Boros played the ball successfully out of the hazard in 3.

The Rule about obstruction is not fully appreciated by many golfers. The first thing to know is what an obstruction is. It is anything artificial, whether erected, placed or left on the course, but not including stakes and fences defining out of bounds, and artificial roads and paths. Note the distinction between obstructions and loose impediments: loose impediments are natural objects not fixed or growing, such as pebbles, loose twigs and leaves, whereas obstructions are artificial, man-made objects, such as paper, tin cans, water hydrants and ball washers.

An incident involving an unusual type of obstruction occurred in an English country championship, 36 holes at stroke play. A golfer's ball came to rest in the heather touching a skylark's nest containing four young birds. The ball was in a good lie, but rather than hit the ball and destroy both nest and birds the player, under the watchful eyes of a fellow competitor, dropped back of the nest and played his ball from there. The case went to the Royal and Ancient Golf Club for a ruling and the Rules Committee declared, in a mood of sporting generosity, that the nest could be considered an immovable obstruction (Rule 31:2). The golfer's action was therefore upheld without penalty.

The principle of playing the ball as it lies is the fundamental Rule of Golf. But sometimes it can be overdone. Consider the case of Peter Wilding last spring at Scarborough, England.

Mr. Wilding swung at a ball in the rough, and it hopped into his trousers' cuff.

Mr. Wilding consulted his partner, who said the Rules were plain—play the ball as it lies.

Mr. Wilding took a mighty swipe. The ball flew clear, but he let out a yell of agony and hobbled off the course looking for a doctor to treat a chipped bone in his leg.

Let's ignore the fact that when Mr. Wilding stopped his own ball in his trousers' cuff he was subject to penalty of loss of hole in match play or two strokes in stroke play (Rule 26). Let's overlook, too, the fact that in stroke play he was obliged to drop the ball out of his clothes without further penalty. Let's just remember Peter Wilding as a man who plays the ball as it lies, come what may.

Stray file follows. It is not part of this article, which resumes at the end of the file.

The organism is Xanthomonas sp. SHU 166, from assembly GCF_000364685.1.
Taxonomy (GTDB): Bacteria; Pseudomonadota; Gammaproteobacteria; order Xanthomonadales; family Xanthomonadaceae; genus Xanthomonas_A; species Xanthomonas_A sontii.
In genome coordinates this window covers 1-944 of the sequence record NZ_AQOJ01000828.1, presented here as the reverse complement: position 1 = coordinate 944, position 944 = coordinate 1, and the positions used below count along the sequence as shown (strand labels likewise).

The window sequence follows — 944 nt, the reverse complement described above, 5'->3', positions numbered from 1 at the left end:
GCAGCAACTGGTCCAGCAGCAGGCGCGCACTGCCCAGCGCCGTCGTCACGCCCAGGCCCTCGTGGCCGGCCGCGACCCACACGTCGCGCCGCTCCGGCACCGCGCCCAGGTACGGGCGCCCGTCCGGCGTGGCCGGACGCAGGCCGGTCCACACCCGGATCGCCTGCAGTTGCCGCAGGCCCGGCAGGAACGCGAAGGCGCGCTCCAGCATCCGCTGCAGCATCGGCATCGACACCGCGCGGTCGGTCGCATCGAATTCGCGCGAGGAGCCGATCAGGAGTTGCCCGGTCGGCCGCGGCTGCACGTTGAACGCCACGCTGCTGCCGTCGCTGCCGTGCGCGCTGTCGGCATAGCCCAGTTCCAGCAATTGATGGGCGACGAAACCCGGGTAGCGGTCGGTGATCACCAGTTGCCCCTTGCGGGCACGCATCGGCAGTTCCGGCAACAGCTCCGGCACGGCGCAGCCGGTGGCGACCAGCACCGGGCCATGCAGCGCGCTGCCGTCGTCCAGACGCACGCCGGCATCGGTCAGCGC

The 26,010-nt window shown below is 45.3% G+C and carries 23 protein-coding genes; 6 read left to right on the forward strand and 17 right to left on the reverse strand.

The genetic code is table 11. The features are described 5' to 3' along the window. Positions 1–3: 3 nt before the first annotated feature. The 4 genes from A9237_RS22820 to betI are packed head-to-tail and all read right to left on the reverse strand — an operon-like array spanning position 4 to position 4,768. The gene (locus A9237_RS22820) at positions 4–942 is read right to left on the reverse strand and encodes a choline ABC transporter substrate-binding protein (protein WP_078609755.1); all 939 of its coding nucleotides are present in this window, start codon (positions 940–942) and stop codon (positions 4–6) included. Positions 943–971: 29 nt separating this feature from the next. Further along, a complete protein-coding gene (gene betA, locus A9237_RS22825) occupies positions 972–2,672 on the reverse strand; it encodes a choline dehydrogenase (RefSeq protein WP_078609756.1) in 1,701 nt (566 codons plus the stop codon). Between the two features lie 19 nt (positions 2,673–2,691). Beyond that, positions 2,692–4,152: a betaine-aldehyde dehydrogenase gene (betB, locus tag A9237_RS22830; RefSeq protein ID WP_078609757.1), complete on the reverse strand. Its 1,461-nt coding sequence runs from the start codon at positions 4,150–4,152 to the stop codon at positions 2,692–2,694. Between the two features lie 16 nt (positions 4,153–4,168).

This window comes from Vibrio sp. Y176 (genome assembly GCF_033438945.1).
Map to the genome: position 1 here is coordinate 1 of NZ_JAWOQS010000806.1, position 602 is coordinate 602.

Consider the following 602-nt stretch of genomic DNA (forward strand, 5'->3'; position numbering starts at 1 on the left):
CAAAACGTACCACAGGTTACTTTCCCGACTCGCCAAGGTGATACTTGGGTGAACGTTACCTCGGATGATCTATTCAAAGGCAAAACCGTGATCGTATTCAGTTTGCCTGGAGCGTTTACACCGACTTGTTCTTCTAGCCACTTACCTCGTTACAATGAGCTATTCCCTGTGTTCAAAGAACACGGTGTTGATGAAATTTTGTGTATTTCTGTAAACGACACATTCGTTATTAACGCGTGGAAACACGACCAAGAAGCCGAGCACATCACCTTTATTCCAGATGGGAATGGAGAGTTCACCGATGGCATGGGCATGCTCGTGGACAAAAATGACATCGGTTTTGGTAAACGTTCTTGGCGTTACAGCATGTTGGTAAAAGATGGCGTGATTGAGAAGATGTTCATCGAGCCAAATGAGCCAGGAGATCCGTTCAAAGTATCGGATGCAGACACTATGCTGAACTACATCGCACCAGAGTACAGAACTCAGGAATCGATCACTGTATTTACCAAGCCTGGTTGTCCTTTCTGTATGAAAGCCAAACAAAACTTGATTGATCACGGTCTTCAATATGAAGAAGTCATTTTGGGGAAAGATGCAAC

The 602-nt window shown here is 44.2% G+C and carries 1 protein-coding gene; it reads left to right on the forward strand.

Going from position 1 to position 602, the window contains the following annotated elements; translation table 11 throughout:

Mr. Wilding's case is helpful in emphasizing one of the three tenets on which all Rules are founded. The three are:

1) Play the course as we find it.
2) Play the ball as it lies.
3) Play fair.

The Rules are admittedly more complex than that. They have to cover a lot of territory in order to insure that everybody plays the same game, for no two courses are alike and a normal playing area covers about 125 acres. Yes, the Rules are complex, but if we try to apply common sense to them they boil down to:

1) Play the course as we find it.
2) Play the ball as it lies.
3) Play fair.

Of course, golfers who make a habit of carrying a Rules book and of consulting it as situations arise during play are often surprised to find how many rights and privileges they have. In time they come to find that, for the real lover of golf, the code of playing Rules is a good friend that confers many favors. But, like any other friend, we have to know him well to appreciate him best.

And as for Al Kobata of Hawaii, yes, it is legal under the Rules to play golf barefooted.


AUTHOR JOE DEY, executive director of the U.S. Golf Association and a relentless enforcer of the rules of golf, is a weekend player of no small skill himself.




HAPPY KISS is given by Billy Joe Patton to ball rules helped to hole in one.